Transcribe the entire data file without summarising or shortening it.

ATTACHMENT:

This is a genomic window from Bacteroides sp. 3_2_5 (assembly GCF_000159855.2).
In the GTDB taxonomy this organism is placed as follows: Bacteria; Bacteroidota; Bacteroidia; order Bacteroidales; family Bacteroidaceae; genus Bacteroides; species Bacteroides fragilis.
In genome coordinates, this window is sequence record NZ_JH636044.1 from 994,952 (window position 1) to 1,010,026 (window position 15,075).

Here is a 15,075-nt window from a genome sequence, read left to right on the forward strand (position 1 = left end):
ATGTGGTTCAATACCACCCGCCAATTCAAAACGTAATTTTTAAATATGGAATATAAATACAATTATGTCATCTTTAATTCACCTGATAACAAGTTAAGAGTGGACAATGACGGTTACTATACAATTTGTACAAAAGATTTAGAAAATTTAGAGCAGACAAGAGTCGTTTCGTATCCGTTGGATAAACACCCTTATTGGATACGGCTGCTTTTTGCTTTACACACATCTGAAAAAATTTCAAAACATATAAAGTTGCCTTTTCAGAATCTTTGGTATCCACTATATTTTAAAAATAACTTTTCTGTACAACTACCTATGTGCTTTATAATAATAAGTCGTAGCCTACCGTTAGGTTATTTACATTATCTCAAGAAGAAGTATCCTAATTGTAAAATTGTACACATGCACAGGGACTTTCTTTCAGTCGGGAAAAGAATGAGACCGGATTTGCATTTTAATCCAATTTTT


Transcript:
This is a genomic window from Bacteroides sp. 3_2_5 (assembly GCF_000159855.2).
In the GTDB taxonomy this organism is placed as follows: Bacteria; Bacteroidota; Bacteroidia; order Bacteroidales; family Bacteroidaceae; genus Bacteroides; species Bacteroides fragilis.
In genome coordinates, this window is sequence record NZ_JH636044.1 from 994,952 (window position 1) to 1,010,026 (window position 15,075).

Here is a 15,075-nt window from a genome sequence, read left to right on the forward strand (position 1 = left end):
ATGTGGTTCAATACCACCCGCCAATTCAAAACGTAATTTTTAAATATGGAATATAAATACAATTATGTCATCTTTAATTCACCTGATAACAAGTTAAGAGTGGACAATGACGGTTACTATACAATTTGTACAAAAGATTTAGAAAATTTAGAGCAGACAAGAGTCGTTTCGTATCCGTTGGATAAACACCCTTATTGGATACGGCTGCTTTTTGCTTTACACACATCTGAAAAAATTTCAAAACATATAAAGTTGCCTTTTCAGAATCTTTGGTATCCACTATATTTTAAAAATAACTTTTCTGTACAACTACCTATGTGCTTTATAATAATAAGTCGTAGCCTACCGTTAGGTTATTTACATTATCTCAAGAAGAAGTATCCTAATTGTAAAATTGTACACATGCACAGGGACTTTCTTTCAGTCGGGAAAAGAATGAGACCGGATTTGCATTTTAATCCAATTTTT